U.S. Rep. Elizabeth Esty announced Monday she will not run for re-election amid criticism and pressure to resign after she admitted to keeping her former chief of staff on after he was accused of threatening another female staff member.
On Thursday, Esty issued an apology for failing to protect the female employees who said Esty’s former chief of staff, Tony Baker, harassed them, including one woman who said she was punched in the back and received death threats.
Reports say Esty, a Democrat who represents Connecticut's 5th District, was informed that in 2016, Baker called Anna Kain, another office staff member with whom he had previously been in a relationship, more than 50 times before leaving a voicemail in which he threatened to kill her.
It took three months for the congresswoman from Cheshire to act, eventually signing a non-disclosure agreement, providing $5,000 in severance to Baker and assisting him in finding a job with the nonprofit organization Sandy Hook Promise.
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Baker was Esty's chief of staff from 2014 to 2016. His spokesman denied many of the allegations.
Some lawmakers, including members of Esty’s own party, have called for her to resign.
On Monday Esty announced that though she will not run for re-election, she has no plans to resign. Read her full statement below:
"From being a room parent in a first grade classroom to serving on the library board, town council, state house and U.S. Congress, I went into public service to fight for equality, justice, and fairness. It is one of the greatest honors of my life that the people of Connecticut’s Fifth District elected me to represent them in Congress. However, I have determined that it is in the best interest of my constituents and my family to end my time in Congress at the end of this year and not seek re-election.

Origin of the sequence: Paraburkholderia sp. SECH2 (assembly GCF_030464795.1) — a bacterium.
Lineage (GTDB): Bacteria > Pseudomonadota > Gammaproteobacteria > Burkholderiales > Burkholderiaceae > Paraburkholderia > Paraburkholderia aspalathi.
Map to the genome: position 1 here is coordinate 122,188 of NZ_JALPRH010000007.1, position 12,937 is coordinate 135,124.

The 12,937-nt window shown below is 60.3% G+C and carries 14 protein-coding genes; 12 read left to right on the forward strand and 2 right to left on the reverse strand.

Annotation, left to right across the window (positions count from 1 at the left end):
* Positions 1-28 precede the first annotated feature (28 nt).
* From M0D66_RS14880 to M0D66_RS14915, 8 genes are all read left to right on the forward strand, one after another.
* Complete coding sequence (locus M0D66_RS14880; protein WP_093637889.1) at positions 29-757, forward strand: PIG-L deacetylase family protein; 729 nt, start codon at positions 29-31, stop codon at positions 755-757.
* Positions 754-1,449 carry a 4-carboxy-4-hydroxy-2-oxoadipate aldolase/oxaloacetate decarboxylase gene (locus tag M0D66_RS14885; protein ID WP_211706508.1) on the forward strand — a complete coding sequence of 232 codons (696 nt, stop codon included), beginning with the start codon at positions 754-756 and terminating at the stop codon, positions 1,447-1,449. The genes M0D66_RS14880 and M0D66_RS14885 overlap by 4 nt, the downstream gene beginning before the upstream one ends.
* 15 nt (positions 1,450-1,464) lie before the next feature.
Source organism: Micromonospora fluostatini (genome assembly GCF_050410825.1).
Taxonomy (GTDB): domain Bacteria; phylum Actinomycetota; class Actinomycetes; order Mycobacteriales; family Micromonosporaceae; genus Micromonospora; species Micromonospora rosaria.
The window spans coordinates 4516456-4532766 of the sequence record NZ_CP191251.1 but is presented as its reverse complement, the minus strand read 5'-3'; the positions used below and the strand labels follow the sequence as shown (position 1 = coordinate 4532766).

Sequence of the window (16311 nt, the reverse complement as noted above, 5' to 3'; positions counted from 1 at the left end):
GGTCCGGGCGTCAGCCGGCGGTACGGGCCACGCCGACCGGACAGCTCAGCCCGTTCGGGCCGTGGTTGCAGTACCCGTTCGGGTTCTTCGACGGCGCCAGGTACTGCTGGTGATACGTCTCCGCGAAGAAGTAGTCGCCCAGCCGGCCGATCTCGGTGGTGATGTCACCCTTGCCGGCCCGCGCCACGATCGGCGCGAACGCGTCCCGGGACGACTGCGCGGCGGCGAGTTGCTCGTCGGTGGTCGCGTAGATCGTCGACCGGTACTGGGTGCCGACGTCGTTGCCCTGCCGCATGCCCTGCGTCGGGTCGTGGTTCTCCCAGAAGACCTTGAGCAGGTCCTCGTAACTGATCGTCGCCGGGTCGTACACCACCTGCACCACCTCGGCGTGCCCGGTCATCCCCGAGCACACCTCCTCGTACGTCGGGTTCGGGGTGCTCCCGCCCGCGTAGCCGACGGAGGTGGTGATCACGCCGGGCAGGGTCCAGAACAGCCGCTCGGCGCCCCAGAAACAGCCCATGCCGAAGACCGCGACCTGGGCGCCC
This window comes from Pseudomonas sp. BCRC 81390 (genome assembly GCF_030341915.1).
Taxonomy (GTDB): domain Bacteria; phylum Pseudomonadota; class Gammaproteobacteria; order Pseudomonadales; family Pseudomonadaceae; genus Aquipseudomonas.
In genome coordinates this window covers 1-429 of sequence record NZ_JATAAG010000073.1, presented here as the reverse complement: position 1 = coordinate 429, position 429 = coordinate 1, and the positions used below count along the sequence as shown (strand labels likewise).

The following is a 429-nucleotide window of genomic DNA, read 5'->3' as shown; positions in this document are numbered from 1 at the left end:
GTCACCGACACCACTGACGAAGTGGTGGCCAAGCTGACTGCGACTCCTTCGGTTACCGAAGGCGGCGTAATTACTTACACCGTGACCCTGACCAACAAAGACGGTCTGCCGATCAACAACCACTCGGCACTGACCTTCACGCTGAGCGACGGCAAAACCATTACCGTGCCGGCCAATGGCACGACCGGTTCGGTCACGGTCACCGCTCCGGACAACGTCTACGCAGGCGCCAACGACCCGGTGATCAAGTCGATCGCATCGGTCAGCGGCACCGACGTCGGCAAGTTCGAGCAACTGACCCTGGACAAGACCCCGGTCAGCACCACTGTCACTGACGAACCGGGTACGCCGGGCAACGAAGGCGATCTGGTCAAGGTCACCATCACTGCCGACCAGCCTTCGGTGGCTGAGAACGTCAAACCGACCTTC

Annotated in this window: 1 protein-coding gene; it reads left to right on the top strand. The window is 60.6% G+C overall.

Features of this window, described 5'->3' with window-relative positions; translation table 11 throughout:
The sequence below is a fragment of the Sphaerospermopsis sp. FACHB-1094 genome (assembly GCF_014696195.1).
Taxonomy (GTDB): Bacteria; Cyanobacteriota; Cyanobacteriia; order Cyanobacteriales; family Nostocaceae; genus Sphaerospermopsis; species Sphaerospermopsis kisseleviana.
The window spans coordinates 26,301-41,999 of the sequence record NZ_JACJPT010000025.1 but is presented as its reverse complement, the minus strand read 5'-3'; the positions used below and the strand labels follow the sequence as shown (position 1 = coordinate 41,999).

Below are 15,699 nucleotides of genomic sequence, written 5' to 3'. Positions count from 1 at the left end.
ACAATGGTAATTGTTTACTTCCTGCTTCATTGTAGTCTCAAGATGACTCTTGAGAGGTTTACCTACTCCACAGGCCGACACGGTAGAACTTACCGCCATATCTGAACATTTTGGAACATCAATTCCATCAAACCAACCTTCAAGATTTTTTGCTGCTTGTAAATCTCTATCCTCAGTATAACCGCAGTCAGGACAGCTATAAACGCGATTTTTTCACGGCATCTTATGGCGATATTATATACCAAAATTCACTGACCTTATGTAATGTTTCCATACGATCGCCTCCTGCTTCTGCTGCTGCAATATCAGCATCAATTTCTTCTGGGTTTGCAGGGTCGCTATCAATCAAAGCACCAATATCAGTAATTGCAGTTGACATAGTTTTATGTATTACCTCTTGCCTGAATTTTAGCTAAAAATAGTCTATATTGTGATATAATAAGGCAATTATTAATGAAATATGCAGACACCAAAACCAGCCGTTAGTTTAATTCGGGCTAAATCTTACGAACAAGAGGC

"Too many women have been harmed by harassment in the workplace. In the terrible situation in my office, I could have and should have done better. To the survivor, I want to express my strongest apology for letting you down. In Congress, and workplaces across the country, we need stronger workplace protections and to provide employees with a platform to raise concerns, address problems, and work to reduce and eliminate such occurrences, in the first place. In my final months in Congress, I will use my power to fight for action and meaningful change.
"I’m proud of the work I’ve done in Congress fighting for what’s best for Connecticut: working for gun violence prevention and safer communities for our children, supporting our veterans, and fighting for women’s equality and access to health care. On these critical issues and many more, there is still so much at stake for my district and for our nation. I intend to spend the coming months doing what I’ve always done: working hard each and every day for the people of Connecticut."
Esty asked that the Ethics Committee “conduct an inquiry into whether I have violated any law, rule, regulation or other standard of conduct applicable to a Member of the House.” A statement from her office also said Esty urged the full House to explore whether the rules and procedures for dealing with such matters need to be further revised and strengthened.